Stone World

A model of automated stone-cutting

September 5, 2012
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At around 8,000 square feet, Graniti Verbano’s stone-working shop in Gravelloni Toce, Italy, is certainly not the largest in the region. But its level of automation — particularly in its sawing operations — is comparable to any shop in the world. As a processor of slabwork as well as three-dimensional stone, Graniti Verbano’s stone production is used for monuments as well as architectural applications.

Equipment includes two GMM Litox bridge saws with different options. Both are CNC saws with a fully rotating and fully inclining (0 to 90 degrees) head.

The latest model of the Litox in place at Graniti Verbano features a vacuum-lifting device, which is used in conjunction with the machine’s software to reposition pieces during the cutting cycle, virtually eliminating the need for manual intervention mid-cycle. This increases safety in the workplace while also saving time and raw material.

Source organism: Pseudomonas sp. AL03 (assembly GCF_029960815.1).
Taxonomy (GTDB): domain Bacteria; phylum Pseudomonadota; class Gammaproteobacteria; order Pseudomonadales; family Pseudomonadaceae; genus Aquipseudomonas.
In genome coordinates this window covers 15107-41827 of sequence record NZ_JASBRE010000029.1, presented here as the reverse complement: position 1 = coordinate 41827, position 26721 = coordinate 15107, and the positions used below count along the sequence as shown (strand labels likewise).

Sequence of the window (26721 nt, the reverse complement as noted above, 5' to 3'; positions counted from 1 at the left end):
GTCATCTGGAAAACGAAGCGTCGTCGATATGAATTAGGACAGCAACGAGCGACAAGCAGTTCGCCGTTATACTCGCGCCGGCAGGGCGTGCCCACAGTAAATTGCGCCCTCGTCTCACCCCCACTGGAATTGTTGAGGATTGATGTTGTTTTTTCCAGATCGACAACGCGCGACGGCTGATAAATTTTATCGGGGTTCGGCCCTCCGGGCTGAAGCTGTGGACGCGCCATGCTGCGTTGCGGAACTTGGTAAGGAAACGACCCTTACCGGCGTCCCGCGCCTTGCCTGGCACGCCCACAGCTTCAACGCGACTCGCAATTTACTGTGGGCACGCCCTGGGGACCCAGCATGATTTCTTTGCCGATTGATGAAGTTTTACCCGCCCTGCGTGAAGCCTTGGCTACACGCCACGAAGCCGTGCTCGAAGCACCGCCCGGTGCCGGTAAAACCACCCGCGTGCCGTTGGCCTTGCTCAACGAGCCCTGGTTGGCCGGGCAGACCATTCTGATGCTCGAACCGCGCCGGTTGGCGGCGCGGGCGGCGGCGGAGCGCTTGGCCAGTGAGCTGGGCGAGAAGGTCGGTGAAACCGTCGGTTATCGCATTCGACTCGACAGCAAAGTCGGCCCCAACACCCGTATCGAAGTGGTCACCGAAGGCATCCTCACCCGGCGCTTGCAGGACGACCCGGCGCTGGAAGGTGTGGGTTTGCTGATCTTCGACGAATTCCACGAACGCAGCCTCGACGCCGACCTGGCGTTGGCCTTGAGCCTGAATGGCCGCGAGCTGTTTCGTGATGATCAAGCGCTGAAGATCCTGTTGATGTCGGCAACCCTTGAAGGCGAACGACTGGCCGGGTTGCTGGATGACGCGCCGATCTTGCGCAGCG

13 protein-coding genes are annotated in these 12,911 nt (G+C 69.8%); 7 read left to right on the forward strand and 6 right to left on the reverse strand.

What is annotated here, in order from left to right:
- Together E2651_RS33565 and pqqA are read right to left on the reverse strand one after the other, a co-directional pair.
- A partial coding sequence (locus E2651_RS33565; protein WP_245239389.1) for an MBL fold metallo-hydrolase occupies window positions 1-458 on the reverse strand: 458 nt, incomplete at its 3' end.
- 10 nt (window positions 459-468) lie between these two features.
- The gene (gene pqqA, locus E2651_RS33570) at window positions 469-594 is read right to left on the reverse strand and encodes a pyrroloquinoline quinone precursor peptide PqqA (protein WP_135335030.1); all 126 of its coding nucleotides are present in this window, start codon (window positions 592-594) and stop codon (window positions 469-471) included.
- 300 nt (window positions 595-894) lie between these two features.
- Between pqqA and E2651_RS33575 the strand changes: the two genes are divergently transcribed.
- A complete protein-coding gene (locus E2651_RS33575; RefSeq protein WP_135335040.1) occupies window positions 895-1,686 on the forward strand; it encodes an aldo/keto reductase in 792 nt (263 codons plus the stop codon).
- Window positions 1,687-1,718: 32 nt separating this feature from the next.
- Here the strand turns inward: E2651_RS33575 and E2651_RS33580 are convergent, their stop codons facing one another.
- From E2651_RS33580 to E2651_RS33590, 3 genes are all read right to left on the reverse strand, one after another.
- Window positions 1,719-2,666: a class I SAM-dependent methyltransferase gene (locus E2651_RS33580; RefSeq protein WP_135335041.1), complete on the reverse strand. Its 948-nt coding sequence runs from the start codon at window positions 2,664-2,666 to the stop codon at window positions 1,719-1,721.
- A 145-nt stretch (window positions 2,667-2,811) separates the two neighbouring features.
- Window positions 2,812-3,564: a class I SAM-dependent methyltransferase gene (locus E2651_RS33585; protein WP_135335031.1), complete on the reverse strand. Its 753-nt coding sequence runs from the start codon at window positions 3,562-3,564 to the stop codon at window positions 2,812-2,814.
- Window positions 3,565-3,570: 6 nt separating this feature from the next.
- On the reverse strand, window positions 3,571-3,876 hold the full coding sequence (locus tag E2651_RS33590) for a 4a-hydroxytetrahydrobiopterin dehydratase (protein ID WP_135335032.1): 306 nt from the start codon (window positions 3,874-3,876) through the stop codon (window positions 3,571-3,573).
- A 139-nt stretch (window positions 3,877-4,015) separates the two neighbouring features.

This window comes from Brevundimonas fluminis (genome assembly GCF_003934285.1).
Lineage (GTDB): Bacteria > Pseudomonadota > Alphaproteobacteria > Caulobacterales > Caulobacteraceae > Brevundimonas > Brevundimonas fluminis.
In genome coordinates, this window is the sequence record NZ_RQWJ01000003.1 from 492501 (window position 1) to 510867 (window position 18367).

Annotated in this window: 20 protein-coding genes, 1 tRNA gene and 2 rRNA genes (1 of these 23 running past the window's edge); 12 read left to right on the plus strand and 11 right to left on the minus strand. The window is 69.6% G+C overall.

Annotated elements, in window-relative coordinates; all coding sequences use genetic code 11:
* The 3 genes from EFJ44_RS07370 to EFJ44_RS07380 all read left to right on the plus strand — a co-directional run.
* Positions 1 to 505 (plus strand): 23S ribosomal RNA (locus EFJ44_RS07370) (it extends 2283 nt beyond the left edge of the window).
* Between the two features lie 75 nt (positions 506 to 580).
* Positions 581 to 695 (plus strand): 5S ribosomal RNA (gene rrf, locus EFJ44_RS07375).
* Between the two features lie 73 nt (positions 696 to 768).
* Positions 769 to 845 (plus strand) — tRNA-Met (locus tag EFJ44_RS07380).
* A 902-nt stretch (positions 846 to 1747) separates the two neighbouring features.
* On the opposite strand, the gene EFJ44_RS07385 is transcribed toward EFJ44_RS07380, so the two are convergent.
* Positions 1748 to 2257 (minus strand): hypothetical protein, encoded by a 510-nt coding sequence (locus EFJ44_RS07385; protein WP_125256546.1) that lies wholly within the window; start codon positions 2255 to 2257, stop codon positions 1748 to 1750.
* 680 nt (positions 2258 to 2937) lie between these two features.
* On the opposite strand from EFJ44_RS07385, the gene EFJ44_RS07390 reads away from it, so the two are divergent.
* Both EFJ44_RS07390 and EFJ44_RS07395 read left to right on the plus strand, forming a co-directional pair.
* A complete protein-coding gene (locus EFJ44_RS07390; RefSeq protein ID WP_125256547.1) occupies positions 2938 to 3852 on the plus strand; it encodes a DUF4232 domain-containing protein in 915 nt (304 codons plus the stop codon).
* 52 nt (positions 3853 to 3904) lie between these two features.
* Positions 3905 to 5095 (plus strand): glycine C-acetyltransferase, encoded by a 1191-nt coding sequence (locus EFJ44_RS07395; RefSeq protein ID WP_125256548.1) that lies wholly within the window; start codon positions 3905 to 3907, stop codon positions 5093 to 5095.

Graniti Verbano also selected an optional MiniCAD system for the Litox, wherein the machine is equipped with a camera that takes a photo of the slab to be cut. DXF files are then simply dragged and dropped into place by the operator on the touch-screen, and the cuts are executed.

Because much of Graniti Verbano’s fabrication is custom, one-of-a-kind stonework, it has also invested in technology for surface finishing. A GMM Sirio is in place for quick, automated surface treatment of stone slabs. The machine can calibrate, polish, hone, antique or bushhammer all varieties of stone, and it is equipped with abrasives from Tenax.

With an eye on the environment, Graniti Verbano has an extensive water treatment system in place at its shop.